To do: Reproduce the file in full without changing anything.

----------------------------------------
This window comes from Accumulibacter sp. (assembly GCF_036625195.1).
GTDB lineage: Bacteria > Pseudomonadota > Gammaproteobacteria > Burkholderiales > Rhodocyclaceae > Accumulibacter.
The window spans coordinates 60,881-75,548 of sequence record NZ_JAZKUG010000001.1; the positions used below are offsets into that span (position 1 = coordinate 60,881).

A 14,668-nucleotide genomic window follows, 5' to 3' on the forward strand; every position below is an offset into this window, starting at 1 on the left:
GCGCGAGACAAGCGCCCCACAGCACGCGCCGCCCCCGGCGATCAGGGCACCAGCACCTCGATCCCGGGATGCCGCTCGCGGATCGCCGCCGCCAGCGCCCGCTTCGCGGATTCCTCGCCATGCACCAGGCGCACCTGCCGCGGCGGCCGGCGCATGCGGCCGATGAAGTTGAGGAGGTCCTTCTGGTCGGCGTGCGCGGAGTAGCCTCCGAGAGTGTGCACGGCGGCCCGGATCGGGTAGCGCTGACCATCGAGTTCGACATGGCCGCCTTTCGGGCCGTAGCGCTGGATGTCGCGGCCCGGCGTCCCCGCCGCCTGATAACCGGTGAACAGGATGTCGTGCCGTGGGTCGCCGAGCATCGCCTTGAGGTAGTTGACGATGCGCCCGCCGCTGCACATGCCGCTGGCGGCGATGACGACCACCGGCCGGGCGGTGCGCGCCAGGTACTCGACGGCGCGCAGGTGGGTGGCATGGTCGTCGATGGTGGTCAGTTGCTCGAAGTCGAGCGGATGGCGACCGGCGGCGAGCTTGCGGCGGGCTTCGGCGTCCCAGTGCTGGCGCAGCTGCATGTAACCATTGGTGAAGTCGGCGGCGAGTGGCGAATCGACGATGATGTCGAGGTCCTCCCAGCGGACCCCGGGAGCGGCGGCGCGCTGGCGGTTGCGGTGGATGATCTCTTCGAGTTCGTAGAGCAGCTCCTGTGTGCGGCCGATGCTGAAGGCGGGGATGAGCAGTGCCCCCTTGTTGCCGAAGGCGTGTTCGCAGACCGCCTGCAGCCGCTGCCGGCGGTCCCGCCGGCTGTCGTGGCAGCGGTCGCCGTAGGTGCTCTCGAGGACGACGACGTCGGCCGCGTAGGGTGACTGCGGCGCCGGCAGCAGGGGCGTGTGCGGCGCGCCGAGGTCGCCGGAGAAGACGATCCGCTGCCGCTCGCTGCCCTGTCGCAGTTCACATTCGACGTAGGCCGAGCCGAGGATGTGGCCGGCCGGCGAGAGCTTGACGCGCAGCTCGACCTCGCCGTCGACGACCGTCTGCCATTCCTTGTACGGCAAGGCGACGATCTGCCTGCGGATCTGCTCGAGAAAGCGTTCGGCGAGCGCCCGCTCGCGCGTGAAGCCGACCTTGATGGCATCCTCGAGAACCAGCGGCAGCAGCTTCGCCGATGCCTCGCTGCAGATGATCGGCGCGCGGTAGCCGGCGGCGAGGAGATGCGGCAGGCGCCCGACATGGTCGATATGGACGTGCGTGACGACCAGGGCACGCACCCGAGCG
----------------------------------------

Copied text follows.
This window comes from Accumulibacter sp. (assembly GCF_036625195.1).
GTDB lineage: Bacteria > Pseudomonadota > Gammaproteobacteria > Burkholderiales > Rhodocyclaceae > Accumulibacter.
The window spans coordinates 60,881-75,548 of sequence record NZ_JAZKUG010000001.1; the positions used below are offsets into that span (position 1 = coordinate 60,881).

A 14,668-nucleotide genomic window follows, 5' to 3' on the forward strand; every position below is an offset into this window, starting at 1 on the left:
GCGCGAGACAAGCGCCCCACAGCACGCGCCGCCCCCGGCGATCAGGGCACCAGCACCTCGATCCCGGGATGCCGCTCGCGGATCGCCGCCGCCAGCGCCCGCTTCGCGGATTCCTCGCCATGCACCAGGCGCACCTGCCGCGGCGGCCGGCGCATGCGGCCGATGAAGTTGAGGAGGTCCTTCTGGTCGGCGTGCGCGGAGTAGCCTCCGAGAGTGTGCACGGCGGCCCGGATCGGGTAGCGCTGACCATCGAGTTCGACATGGCCGCCTTTCGGGCCGTAGCGCTGGATGTCGCGGCCCGGCGTCCCCGCCGCCTGATAACCGGTGAACAGGATGTCGTGCCGTGGGTCGCCGAGCATCGCCTTGAGGTAGTTGACGATGCGCCCGCCGCTGCACATGCCGCTGGCGGCGATGACGACCACCGGCCGGGCGGTGCGCGCCAGGTACTCGACGGCGCGCAGGTGGGTGGCATGGTCGTCGATGGTGGTCAGTTGCTCGAAGTCGAGCGGATGGCGACCGGCGGCGAGCTTGCGGCGGGCTTCGGCGTCCCAGTGCTGGCGCAGCTGCATGTAACCATTGGTGAAGTCGGCGGCGAGTGGCGAATCGACGATGATGTCGAGGTCCTCCCAGCGGACCCCGGGAGCGGCGGCGCGCTGGCGGTTGCGGTGGATGATCTCTTCGAGTTCGTAGAGCAGCTCCTGTGTGCGGCCGATGCTGAAGGCGGGGATGAGCAGTGCCCCCTTGTTGCCGAAGGCGTGTTCGCAGACCGCCTGCAGCCGCTGCCGGCGGTCCCGCCGGCTGTCGTGGCAGCGGTCGCCGTAGGTGCTCTCGAGGACGACGACGTCGGCCGCGTAGGGTGACTGCGGCGCCGGCAGCAGGGGCGTGTGCGGCGCGCCGAGGTCGCCGGAGAAGACGATCCGCTGCCGCTCGCTGCCCTGTCGCAGTTCACATTCGACGTAGGCCGAGCCGAGGATGTGGCCGGCCGGCGAGAGCTTGACGCGCAGCTCGACCTCGCCGTCGACGACCGTCTGCCATTCCTTGTACGGCAAGGCGACGATCTGCCTGCGGATCTGCTCGAGAAAGCGTTCGGCGAGCGCCCGCTCGCGCGTGAAGCCGACCTTGATGGCATCCTCGAGAACCAGCGGCAGCAGCTTCGCCGATGCCTCGCTGCAGATGATCGGCGCGCGGTAGCCGGCGGCGAGGAGATGCGGCAGGCGCCCGACATGGTCGATATGGACGTGCGTGACGACCAGGGCACGCACCCGAGCG